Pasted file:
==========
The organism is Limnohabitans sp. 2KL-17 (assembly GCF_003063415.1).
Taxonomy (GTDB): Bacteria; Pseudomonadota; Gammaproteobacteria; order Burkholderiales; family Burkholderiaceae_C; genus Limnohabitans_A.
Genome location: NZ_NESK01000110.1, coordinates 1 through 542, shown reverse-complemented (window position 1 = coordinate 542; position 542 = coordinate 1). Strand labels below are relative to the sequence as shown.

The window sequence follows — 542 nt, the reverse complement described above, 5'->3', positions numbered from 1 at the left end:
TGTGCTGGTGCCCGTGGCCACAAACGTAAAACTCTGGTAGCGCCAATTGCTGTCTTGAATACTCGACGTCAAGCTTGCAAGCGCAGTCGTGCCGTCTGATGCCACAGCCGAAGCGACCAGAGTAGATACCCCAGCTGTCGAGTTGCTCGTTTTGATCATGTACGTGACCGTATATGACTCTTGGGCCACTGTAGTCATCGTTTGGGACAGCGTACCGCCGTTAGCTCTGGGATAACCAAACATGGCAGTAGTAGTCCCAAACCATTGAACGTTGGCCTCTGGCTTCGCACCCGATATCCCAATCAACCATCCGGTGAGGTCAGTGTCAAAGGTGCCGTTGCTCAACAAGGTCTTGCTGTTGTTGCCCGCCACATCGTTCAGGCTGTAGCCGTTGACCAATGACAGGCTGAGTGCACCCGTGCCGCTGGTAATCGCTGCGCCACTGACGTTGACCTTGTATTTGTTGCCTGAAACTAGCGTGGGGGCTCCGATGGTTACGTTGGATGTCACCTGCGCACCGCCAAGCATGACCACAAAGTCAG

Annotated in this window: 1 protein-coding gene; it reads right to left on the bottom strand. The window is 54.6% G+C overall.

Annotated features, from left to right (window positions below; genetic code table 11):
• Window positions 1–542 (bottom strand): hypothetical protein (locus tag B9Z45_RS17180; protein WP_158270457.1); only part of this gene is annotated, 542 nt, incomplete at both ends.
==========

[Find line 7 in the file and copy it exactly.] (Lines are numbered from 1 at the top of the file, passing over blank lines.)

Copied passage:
Annotated features, from left to right (window positions below; genetic code table 11):